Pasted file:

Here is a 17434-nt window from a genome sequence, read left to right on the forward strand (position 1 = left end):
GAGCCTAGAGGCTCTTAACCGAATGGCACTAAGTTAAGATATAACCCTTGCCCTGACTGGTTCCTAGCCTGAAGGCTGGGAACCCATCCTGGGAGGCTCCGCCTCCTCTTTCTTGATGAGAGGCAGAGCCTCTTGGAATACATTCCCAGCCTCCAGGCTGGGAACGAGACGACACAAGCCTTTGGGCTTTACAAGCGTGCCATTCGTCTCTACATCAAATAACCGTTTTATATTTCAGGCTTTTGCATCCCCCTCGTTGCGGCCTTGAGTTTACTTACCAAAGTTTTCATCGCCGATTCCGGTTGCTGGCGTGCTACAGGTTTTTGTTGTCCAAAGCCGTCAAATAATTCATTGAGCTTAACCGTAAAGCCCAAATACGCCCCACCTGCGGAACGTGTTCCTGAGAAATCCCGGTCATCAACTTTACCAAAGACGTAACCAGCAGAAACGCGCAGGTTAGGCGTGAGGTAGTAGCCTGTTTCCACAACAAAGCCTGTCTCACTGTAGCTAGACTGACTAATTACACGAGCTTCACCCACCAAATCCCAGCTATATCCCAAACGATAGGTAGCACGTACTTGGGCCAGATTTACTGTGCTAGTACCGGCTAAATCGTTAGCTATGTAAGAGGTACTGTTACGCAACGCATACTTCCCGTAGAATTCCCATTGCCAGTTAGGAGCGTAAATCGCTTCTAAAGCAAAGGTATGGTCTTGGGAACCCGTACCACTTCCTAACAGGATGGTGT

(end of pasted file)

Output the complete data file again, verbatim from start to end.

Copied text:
Here is a 17434-nt window from a genome sequence, read left to right on the forward strand (position 1 = left end):
GAGCCTAGAGGCTCTTAACCGAATGGCACTAAGTTAAGATATAACCCTTGCCCTGACTGGTTCCTAGCCTGAAGGCTGGGAACCCATCCTGGGAGGCTCCGCCTCCTCTTTCTTGATGAGAGGCAGAGCCTCTTGGAATACATTCCCAGCCTCCAGGCTGGGAACGAGACGACACAAGCCTTTGGGCTTTACAAGCGTGCCATTCGTCTCTACATCAAATAACCGTTTTATATTTCAGGCTTTTGCATCCCCCTCGTTGCGGCCTTGAGTTTACTTACCAAAGTTTTCATCGCCGATTCCGGTTGCTGGCGTGCTACAGGTTTTTGTTGTCCAAAGCCGTCAAATAATTCATTGAGCTTAACCGTAAAGCCCAAATACGCCCCACCTGCGGAACGTGTTCCTGAGAAATCCCGGTCATCAACTTTACCAAAGACGTAACCAGCAGAAACGCGCAGGTTAGGCGTGAGGTAGTAGCCTGTTTCCACAACAAAGCCTGTCTCACTGTAGCTAGACTGACTAATTACACGAGCTTCACCCACCAAATCCCAGCTATATCCCAAACGATAGGTAGCACGTACTTGGGCCAGATTTACTGTGCTAGTACCGGCTAAATCGTTAGCTATGTAAGAGGTACTGTTACGCAACGCATACTTCCCGTAGAATTCCCATTGCCAGTTAGGAGCGTAAATCGCTTCTAAAGCAAAGGTATGGTCTTGGGAACCCGTACCACTTCCTAACAGGATGGTGT